That night at chateau Fabray, Quinn, her parents, and Finn sit down to a family meal of alcohol and home-cured meats. Finn is not a deceptive person, and being privy to the Fabray’s sham of a family is too much for him to handle. He quickly excuses himself to call the one person he relies on for support — Kurt. Over the phone, he reminds Finn of the power of the ballad. Finn returns to the table with new found courage and a boom-box. In front of Quinn, her parents, and the home cured meats he sings “Having My Baby” by Paul Anka.
Finn’s voice fits this song perfectly, and if anything his message at least reaches Quinn. The performance itself, however, is almost as awkward as the sonogram love song, but this time it ends with a confrontation with a very drunk and angry Quinn’s father.
At a sit down talk in the Fabray’s living room, Finn finally admits that they’ve never had sex. It falls on deaf ears, however; her parents don’t even take him seriously. I’m not sure why her father recounts a sob story about how Quinn slept through a Cleveland Indians game while she was five. The only moral I gathered from this is that baseball is boring. Even Quinn’s mother sides with her father, despite the fact that she’s realized the truth all along. Mr. Fabray throws them out, denying that she is his daughter. As if Finn’s mother needed more laundry to do, she allows Quinn to live with her and Finn indefinitely.
Emerging from a bathroom stall, Suzy Pepper confronts Rachel Berry. Being both mildly attractive and extremely grating, they share something in common besides having loved the same man. Suzy recants the dangers of falling for an older man, and Rachel seems to understand. No one wants to end up like her.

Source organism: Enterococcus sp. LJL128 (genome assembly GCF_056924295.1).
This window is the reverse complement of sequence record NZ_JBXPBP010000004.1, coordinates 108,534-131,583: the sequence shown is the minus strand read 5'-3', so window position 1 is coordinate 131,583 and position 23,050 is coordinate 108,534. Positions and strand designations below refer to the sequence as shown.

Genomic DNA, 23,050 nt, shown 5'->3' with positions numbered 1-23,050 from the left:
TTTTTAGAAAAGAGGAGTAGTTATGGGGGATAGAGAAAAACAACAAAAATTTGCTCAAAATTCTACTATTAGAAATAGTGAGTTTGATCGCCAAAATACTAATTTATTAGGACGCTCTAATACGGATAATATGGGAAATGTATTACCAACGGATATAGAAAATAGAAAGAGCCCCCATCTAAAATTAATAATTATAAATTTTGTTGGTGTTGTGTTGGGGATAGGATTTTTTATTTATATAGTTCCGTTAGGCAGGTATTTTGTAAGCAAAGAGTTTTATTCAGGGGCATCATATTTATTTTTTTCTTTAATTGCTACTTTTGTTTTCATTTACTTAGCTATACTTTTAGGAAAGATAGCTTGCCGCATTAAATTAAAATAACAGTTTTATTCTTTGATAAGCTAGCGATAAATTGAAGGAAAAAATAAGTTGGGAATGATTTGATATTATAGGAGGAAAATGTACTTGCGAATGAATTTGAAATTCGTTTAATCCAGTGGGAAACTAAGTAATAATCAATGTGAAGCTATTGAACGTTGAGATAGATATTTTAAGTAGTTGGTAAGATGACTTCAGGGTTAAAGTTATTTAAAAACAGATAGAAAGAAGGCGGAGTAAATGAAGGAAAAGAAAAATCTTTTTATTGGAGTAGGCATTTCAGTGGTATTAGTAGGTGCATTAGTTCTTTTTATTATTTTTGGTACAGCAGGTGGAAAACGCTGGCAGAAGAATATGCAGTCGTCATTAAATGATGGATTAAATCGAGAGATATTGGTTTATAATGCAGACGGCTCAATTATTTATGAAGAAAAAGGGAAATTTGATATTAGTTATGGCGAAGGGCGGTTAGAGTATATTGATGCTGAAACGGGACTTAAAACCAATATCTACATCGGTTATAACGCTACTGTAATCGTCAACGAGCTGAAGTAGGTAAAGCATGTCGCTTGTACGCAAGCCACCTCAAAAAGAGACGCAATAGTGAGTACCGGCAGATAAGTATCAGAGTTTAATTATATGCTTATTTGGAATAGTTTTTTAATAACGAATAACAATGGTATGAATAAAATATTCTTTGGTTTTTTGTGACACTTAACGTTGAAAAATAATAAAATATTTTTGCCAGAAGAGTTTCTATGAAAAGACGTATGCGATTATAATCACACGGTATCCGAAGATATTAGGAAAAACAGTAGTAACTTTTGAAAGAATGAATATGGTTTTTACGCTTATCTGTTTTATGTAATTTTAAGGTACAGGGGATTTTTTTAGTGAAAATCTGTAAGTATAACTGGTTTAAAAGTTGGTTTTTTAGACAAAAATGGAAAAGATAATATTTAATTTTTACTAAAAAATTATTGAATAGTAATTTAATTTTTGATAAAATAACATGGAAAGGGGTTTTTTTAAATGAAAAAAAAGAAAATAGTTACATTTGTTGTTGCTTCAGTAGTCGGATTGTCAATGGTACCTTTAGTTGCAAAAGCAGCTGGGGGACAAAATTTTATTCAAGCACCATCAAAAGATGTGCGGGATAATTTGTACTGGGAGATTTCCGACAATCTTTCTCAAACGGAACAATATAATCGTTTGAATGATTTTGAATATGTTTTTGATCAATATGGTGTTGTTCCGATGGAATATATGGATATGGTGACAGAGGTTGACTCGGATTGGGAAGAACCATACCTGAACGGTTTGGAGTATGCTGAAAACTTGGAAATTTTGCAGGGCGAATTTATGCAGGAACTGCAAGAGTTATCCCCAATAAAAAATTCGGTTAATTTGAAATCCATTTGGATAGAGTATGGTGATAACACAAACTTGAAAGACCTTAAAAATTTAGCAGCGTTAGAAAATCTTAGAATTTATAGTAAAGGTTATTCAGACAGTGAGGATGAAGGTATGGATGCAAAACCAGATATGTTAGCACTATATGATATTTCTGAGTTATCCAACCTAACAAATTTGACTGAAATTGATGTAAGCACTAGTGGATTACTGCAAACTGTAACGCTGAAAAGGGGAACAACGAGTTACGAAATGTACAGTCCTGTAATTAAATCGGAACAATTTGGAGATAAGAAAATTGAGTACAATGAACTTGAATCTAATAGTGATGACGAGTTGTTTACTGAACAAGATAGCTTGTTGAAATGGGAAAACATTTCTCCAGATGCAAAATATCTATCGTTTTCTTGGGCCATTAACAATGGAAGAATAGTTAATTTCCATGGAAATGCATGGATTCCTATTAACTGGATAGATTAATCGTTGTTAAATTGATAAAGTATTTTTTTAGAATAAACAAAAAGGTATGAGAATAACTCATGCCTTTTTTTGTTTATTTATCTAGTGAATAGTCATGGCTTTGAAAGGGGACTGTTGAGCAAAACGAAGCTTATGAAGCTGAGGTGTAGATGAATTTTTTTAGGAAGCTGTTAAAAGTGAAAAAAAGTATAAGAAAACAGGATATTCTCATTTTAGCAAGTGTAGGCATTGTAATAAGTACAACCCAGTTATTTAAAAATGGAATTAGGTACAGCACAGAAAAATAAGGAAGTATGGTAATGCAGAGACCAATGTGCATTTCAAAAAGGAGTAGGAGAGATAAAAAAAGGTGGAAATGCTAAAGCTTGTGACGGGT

Taking Suzy’s advice, Rachel arrives to their next practice with a vase of flowers and a card with the message “Sorry I’ve been acting crazy.” Something tells me the local Hallmark keeps those readily in stock. She and Will discuss the problem directly and honestly; Will really does care for his students. They walk out in favor of ditching practice, with voices that sound to be dubbed over poorly.
Kurt and Finn discuss Finn’s recent discourse, admitting that it probably wasn’t the best idea. Kurt also admits his love for Finn, which he has misinterpreted as the title of a song. Mercedes then arrives and they go back to Mr. Schuester’s class where the rest of Glee (sans Matt) await. The group performs “Lean on Me”:
By far the best performance this episode, if only because it’s nice when the entire group gets to harmonize together. They also get to showcase their personalities in the performance, and their voices as well as characters shine through. Story set to music, check. Self expression through song, check. Definitely fits Will’s definition of a ballad.
In all, a fun episode. I’m glad Quinn and Finn’s parents finally know the truth about the pregnancy; there were too many bad decisions being made over the future of their (her) child. Their parents’ involvement adds a little realism to some of the more outlandish aspects that this pregnancy has gone through this season. Puck probably won’t be too far behind with the truth, too. Next week, Matt gets trapped in a snow lodge until he returns for the finale, slightly taller and Icelandic.
Andrew J. Stride lives in Omaha, somewhere in middle America. You can email him or leave a comment below.